Those of my readers who follow me on my BBC Twitter or Facebook accounts might know that I have been busy launching my book A Poet and Bin-Laden, about an Uzbek poet who ended his life among the Taliban.
As some people have remarked, the novel brings together many voices, strands and genres. In a way it's a cross-border narrative experiment, involving poetry, journalism and prose. So I have decided to give you a glimpse of it here with a small chapter about crossing borders - though not figurative, but real ones.
Do you know what it's like crossing the border between two states? Not borders like those between European countries, when you drive along in a car and suddenly find yourself in a different country, but the Tajik-Afghan border, which is guarded by Russian border guards. Where they shoot without warning, and not into the air, but to bring you down.
Close to the Afghanistan - Tajikistan border
I have been told of so many ways to cross, from bribing the border guards, especially those of Tajik nationality - the method that the "commanders" mostly used when they didn't cross by air in a state helicopter - to an armed skirmish, when a group of marksmen draws the border guards' fire and the spies take advantage of the shooting to crawl or swim across while the darkness is split by the bright tracery work of flying bullets.
But Yosir and his experienced partner Jafar made their way to Afghanistan entirely at their own risk. First they were taken as far as Tavildara, then they travelled on donkeys through gorges as far as the border zone, and early in the night they dressed warmly and set off into the mountains, which Jafar knew like the back of his own hand, a hand that had only four fingers, since the index finger had been shot off in one of the fire fights there. And although he always regarded the novices whom he had to get across to the other side as a burden, the process of crossing the border and exercising his professional skill gave him a measure of enjoyment and satisfaction that actually meant more to him than the hundred or two hundred dollars that he was paid for this operation. He usually trained his wards briefly, and after that relied on unquestioning obedience and blind imitation of what he did himself.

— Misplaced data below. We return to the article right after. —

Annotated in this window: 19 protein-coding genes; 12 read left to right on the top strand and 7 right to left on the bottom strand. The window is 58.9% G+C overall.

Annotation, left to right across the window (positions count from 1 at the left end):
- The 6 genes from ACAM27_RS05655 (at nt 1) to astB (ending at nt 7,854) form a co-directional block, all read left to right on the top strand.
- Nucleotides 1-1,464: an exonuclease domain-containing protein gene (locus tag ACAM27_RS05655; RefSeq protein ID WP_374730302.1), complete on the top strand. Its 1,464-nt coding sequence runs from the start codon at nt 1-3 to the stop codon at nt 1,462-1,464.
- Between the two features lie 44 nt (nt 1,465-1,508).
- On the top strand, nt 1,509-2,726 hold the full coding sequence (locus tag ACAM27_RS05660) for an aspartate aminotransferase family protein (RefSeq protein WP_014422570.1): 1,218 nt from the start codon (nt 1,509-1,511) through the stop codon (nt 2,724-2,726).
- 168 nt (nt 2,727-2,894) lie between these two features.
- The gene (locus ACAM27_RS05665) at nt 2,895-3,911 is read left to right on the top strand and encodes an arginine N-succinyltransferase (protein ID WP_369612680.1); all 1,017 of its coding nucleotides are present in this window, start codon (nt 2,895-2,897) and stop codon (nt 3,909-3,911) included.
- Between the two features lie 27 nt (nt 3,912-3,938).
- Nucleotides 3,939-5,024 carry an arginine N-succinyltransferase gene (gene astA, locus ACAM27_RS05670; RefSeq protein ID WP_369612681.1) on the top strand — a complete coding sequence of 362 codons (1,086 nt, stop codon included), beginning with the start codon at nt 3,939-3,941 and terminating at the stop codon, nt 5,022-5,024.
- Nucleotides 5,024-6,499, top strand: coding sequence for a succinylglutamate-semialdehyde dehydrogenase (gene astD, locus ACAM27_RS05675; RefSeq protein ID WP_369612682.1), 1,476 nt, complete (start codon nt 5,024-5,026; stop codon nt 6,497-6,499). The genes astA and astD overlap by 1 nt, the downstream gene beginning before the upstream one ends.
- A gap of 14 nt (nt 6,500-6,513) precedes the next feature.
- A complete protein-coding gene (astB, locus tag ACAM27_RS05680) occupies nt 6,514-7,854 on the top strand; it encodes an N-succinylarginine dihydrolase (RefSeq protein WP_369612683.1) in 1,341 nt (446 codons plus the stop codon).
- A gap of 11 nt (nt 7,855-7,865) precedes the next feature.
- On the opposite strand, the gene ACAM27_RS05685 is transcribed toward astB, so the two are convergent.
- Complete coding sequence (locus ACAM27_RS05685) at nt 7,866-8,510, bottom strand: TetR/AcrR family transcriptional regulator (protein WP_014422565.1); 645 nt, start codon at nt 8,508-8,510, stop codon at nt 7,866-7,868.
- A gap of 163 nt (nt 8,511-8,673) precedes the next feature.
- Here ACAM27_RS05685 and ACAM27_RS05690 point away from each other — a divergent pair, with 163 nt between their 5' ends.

And indeed, what else could they do? They might be strong and healthy, but they were soft, and they pressed their clumsy bodies down hard into every tussock of grass, constantly expecting to be riddled with bullets, or to be swept away by the clear, icy water of a stream.
Now here he was, supposedly on his way to Afghanistan, but actually in search of his own death. And so, in the cold, thickening darkness of the night, while they waited for the most difficult time for the border guards, which is not around midnight, but in the small hours just before dawn, the motionless outline of his body jutted far out from the recess in the cliff, annoying Jafar and yet at the same time reassuring him. He had seen all kinds of "mujahedin": some quite shamelessly messed their pants, or broke out in such a sweat in the cold mountain night that the snow around them started to melt, threatening a landslip, while others tried to drag him back, promising twice as much money as he had been paid for the crossing. But this one just sat there as if he was frozen to the rock and didn't say a word ...
In the mountains time flows across the sky: the candle-end of the moon is suddenly exposed and slips through the wet cotton wool of a dirty cloud, and then the clouds themselves start to stir, and engulf the moon so that it barely visible: the sky is the only thing here that is occasionally restless and fidgety, if you don't count ordinary people, that is. People only rarely appear here at night, but those who do can notice how, at such rare moments, time leaps down to the earth - into the water that is suddenly lit up, into the ice that reflects the moon in a harsh glint, into the eyes gaping around in fright ...
There is every sort of animal in a man: a snake, creeping noiselessly towards a rustling river; a cat, gently stealing along after it; a muskrat, swimming with only its head exposed, but above all inside a man there is the man himself - fearful of every murmur of the earth and, above all, of another man who has sharpened a knife for him, or aimed a sniper's rifle at him. And yet there is a state in which you call this danger down on yourself: you stop and you wait. And at that moment you realise that the feeling of every danger is connected with a movement: the movement of a snake, a cat, a muskrat ...
And that was the way Yosir stood upright there on the bank of the Pyanja, like a ground squirrel readying himself to give a sudden whistle, but instead of getting a knife in the back or a bullet from behind, he was felled bodily by Jafar. Jafar hissed something as he did it, but no louder than the water streaming off his clothes, and he dragged the senseless Yosir across the rough, sharp earth ...